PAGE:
Two weeks ago, Joe Gola published a review of Blue Moon, Reiner Knizia’s customizable card game. It’s been a game that’s been on my mind lately too. This week I ‘d like to take a step beyond Joe’s introduction (for which, see his article, or else my own review of the game), and instead dig a little deeper to discover what really makes Blue Moon tick, starting with a look at how it really is acustomizable auction game, not a CCG.
Blue Moon as an Auction
In my overview of Reiner Knizia I made the contention that most of his games are actually auction games, but from the comments on that article I could tell that my point wasn’t entirely clear. Fortunately, Blue Moon offers a terrific example of how an otherwise unique-looking game can be based on pure auction mechanics.
Back in December I wrote an article on three game designers, and I’ll cop to lining up the usual suspects: Knizia, Kramer, and Teuber. They were easy to write about because I’ve played a slew of their games and I’ve played them many times.
I always intended that article to be the start of a series, however, and I was even more excited about writing about designers who weren’t quite as well known as the big three, because they’ve been less written about, and thus there’s more opportunity to be clever, insightful, and original.
This week I’ve decided to write about three collaborative designers, who also happen to come from three different countries: Bruno Faidutti (France), Leo Colovini (Italy), and Michael Schacht (Germany). They also all appear pretty centrally on my Six Degrees of Collaboration chart, with Colovini & Faidutti being two of the larger foci in the chart. (Writing this article was actually what got me started on that chart, which then took on a life of its own.)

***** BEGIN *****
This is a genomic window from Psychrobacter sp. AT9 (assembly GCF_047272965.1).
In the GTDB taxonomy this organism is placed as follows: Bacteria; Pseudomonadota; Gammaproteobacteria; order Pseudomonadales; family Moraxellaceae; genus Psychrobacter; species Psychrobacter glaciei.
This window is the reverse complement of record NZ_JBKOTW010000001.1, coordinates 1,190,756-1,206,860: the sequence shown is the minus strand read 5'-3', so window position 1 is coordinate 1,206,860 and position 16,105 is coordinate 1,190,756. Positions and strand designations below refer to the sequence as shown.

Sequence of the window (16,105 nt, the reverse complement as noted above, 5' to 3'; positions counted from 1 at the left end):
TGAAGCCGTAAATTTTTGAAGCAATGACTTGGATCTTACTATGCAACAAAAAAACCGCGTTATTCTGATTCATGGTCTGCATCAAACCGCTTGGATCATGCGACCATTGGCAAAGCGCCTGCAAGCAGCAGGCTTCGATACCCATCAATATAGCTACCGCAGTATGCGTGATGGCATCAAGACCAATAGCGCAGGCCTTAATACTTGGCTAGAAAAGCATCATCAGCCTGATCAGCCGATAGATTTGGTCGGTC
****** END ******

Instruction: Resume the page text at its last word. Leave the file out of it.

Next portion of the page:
The Eurogaming year is centered on two points. Toward the end of the year we get the huge consumer show at Essen, and then in February we get the Nurnburg Toy Fair. Nurnberg is a different sort of show than Essen. It’s not open to the public, and there are more prototypes shown off, which might not become actual games for many months. Nonetheless, there’s cool stuff to be seen.
Last year in October I wrote about the newest releases at Essen, and now I’m going to follow that up with Nurnberg ’06: a look at a new set of games that may be making their way to us between now and … next Essen. As before, I’ve picked my top ten, mostly focusing on gamer’s games, with my top contenders marked with a star(*).
I should note that, as I commented on in my year-end round-up, much of the gaming fare continues to get lighter. Many of the games I selected are on the light-to-medium side of things, and many designers who have done heavier work in the past are emphasizing lighter games now. Over at BoardGameNews, a translated Nurnberg report seems to make the same point.
“Reiner Knizia,” Eric said.
We were at DunDraCon, working our way through a yearly alcoholic binge, and at the same time playing the newest geek-game, Six Degrees of Bruno Faidutti. I knew Eric thought he had me stumped, and not just because of the quirky smirk on his face. He knew — hell, we all knew — that Reiner Knizia had clearly and publicly stated that he didn’t do collaborations. He appreciated the heck out of his playtesters, but his core designs were his and his alone.
But I had something in my back pocket — a pair of serial collaborations that were easily overlooked. I’d been hoarding them all night waiting for just this opportunity.